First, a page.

November 3rd, 2008
Hi, my name is Jake. I pierce at a shop in North Everett, Washington. I must say, every time we get a Pain magazine the first thing i do is flip right to your article and get my learn on. Yesterday, I went to hang out with a good friend of mine, Troy Amundson, he said I should shoot you an email. Sorry, if I am bothering you or if there is a better way to get a hold of you, please let me know. I just had one small question. I pierce right handed, and as a piercer I have been growing a lot (especially with the help of Troy), I realize, its time for me to learn to pierce left handed, so I can approach some piercings in a better manner. Troy said that he had practiced on leather, I've done that, I was just wondering if maybe you had any other suggestions to help maybe even build hand control or strength. Thank you soo much for your time and really its an honor just emailing you. Again, thank you. Jake Hi Jake, It is no trouble at all to reply. Thanks very much for the positive feedback--I hope that you find my articles to be helpful. It is better to reach me on my email, which I check much more frequently: [email protected] (but please respond to my spam filter from spamarrest, or your mail won't get to me). Anyway, as far as piercing goes, I'm a left handed piercer and do all of my piercings with the needle in my left hand. I do not believe that this has hampered my skills. Sometimes it takes a little adjustment of my position and/or the client's position, but it seems to work just fine. Some people are more ambidextrous than others, and if it seems like it wouldn't be hard to build your skill with your non-dominant hand, then it is simply a matter of practice. Working on leather or thick fabric can be helpful before you progress to the paying public.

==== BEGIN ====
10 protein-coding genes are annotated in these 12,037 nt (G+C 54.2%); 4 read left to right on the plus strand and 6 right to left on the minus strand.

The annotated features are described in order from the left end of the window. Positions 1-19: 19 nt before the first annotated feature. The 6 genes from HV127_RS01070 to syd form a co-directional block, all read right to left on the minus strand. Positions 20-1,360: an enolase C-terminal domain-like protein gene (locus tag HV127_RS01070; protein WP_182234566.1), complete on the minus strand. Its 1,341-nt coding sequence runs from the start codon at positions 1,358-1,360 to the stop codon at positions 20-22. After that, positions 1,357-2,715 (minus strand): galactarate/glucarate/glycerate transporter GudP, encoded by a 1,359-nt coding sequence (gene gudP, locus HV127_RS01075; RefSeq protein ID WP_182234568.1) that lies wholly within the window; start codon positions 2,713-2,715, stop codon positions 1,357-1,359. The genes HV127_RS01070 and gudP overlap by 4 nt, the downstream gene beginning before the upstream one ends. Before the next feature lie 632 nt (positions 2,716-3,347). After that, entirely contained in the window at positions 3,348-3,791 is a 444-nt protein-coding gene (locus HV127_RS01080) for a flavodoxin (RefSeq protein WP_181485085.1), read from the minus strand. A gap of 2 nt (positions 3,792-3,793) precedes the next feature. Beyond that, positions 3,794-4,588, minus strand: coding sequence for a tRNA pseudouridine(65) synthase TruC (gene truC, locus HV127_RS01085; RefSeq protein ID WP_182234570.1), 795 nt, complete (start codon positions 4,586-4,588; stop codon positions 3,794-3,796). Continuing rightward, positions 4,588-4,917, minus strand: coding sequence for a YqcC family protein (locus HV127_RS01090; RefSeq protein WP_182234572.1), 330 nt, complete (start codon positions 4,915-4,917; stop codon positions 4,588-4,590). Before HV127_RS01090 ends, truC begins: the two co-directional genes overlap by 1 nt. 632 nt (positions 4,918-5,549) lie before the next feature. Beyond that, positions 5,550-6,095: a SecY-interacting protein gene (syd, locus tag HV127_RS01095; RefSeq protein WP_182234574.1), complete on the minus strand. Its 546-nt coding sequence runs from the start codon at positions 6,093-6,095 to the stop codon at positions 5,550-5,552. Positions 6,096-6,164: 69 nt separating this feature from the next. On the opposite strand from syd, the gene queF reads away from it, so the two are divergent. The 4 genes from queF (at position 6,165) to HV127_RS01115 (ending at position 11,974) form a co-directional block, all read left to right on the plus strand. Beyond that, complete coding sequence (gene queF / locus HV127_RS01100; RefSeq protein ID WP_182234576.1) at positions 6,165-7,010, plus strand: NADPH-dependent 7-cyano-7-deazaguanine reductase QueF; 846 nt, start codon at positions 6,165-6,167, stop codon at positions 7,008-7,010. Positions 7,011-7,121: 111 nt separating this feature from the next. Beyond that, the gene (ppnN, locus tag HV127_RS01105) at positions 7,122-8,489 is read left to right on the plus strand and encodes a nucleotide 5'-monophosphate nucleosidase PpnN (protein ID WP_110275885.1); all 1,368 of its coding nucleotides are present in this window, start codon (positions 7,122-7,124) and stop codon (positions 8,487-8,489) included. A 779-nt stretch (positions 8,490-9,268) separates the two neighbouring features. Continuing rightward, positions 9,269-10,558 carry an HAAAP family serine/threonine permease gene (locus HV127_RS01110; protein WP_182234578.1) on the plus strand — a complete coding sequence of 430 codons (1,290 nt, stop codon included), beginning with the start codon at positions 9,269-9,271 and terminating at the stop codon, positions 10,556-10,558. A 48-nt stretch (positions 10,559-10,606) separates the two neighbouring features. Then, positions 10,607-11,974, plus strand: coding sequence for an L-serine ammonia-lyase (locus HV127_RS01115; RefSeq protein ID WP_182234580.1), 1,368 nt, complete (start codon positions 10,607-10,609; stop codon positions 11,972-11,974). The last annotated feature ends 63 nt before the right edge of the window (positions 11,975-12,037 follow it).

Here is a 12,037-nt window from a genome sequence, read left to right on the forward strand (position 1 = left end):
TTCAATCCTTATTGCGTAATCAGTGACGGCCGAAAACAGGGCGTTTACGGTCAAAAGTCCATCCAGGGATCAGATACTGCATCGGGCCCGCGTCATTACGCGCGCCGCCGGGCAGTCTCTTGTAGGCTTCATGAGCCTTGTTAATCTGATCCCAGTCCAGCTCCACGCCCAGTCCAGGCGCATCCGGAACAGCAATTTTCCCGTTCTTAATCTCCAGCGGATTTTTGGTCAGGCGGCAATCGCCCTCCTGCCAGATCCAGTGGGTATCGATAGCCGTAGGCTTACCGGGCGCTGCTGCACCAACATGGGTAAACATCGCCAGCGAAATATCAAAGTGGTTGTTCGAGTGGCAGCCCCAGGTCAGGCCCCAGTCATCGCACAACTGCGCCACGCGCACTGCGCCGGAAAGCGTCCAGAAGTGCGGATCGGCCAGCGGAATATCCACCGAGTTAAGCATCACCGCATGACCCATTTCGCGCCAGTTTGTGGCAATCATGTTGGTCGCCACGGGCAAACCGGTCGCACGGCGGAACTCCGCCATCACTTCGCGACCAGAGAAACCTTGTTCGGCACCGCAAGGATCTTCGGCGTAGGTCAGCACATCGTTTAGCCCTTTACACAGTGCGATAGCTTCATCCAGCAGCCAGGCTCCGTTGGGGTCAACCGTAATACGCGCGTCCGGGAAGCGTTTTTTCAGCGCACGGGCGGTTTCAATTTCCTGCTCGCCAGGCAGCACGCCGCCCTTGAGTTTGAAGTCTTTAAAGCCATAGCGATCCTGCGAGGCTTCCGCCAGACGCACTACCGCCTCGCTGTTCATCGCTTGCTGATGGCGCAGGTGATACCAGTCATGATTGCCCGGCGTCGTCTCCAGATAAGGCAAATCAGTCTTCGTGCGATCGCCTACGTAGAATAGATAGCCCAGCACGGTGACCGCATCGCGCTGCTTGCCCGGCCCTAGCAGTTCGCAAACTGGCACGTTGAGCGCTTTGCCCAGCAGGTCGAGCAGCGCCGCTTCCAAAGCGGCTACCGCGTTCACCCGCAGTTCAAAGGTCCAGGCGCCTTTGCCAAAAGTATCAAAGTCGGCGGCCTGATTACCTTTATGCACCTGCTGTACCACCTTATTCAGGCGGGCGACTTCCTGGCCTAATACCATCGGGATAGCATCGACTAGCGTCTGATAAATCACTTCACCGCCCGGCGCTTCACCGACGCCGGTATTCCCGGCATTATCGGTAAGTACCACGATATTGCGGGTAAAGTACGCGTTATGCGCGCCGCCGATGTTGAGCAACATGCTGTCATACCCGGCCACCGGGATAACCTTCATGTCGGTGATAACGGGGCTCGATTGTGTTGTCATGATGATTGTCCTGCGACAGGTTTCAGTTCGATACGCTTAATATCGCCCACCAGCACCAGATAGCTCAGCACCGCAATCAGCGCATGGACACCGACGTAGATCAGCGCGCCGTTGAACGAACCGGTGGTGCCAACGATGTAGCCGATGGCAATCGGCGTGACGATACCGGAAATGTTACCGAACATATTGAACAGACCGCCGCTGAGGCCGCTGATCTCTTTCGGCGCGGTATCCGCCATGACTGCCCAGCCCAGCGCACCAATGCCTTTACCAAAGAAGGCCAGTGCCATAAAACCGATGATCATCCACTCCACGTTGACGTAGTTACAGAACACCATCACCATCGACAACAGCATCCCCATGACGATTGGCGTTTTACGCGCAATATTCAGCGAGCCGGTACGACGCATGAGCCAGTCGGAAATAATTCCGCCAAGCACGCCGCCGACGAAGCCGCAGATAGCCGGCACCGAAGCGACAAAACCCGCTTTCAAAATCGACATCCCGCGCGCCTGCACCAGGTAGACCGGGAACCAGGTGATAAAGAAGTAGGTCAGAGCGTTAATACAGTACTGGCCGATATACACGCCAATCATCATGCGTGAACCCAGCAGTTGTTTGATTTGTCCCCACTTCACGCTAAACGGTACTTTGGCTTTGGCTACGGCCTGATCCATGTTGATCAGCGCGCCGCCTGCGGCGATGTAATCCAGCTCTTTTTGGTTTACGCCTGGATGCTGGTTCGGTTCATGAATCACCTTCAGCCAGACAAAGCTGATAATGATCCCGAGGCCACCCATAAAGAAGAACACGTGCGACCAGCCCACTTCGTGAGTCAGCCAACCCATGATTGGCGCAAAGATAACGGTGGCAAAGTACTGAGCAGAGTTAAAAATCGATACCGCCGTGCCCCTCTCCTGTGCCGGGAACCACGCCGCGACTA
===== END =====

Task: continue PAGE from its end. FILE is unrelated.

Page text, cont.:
November 2nd, 2008
Well, the illustrations for the book are done, and it was quite a journey. My illustrator/artiste extraordinaire is Jennifer Klapecki, and we had the good fortune to be introduced by a mutual friend. She did a sample illustration and the publishers and I were duly impressed and she got the job. There were 23 illustrations and we had just a few short weeks to get them all done. I really have to commend Jennifer on her dedication, because this job totally ate her life during the time we were working together. I'd send her photographs of piercings with written instructions about the angle for the image, jewelry styles and sizes, and other details. Sometimes I sent passages from the book that describe the piercing placements, too. She'd draw up a draft, scan it, and email it to me. I'd sometimes print it and use white out and pencils to show her the necessary edits, and then I'd scan and email the draft back to her. Sometimes I would write out instructions and other times I'd call her on the phone (from Mexico to the US via Skype--thank goodness for Skype!). Some of the illustrations went back and forth literally dozens of times! It was a very intense job for both of us, because the deadline was so tight. Jennifer was amazingly patient with me and so willing to do whatever it took to make the illustrations perfect. I think we made a great team and I'm thrilled with how they turned out.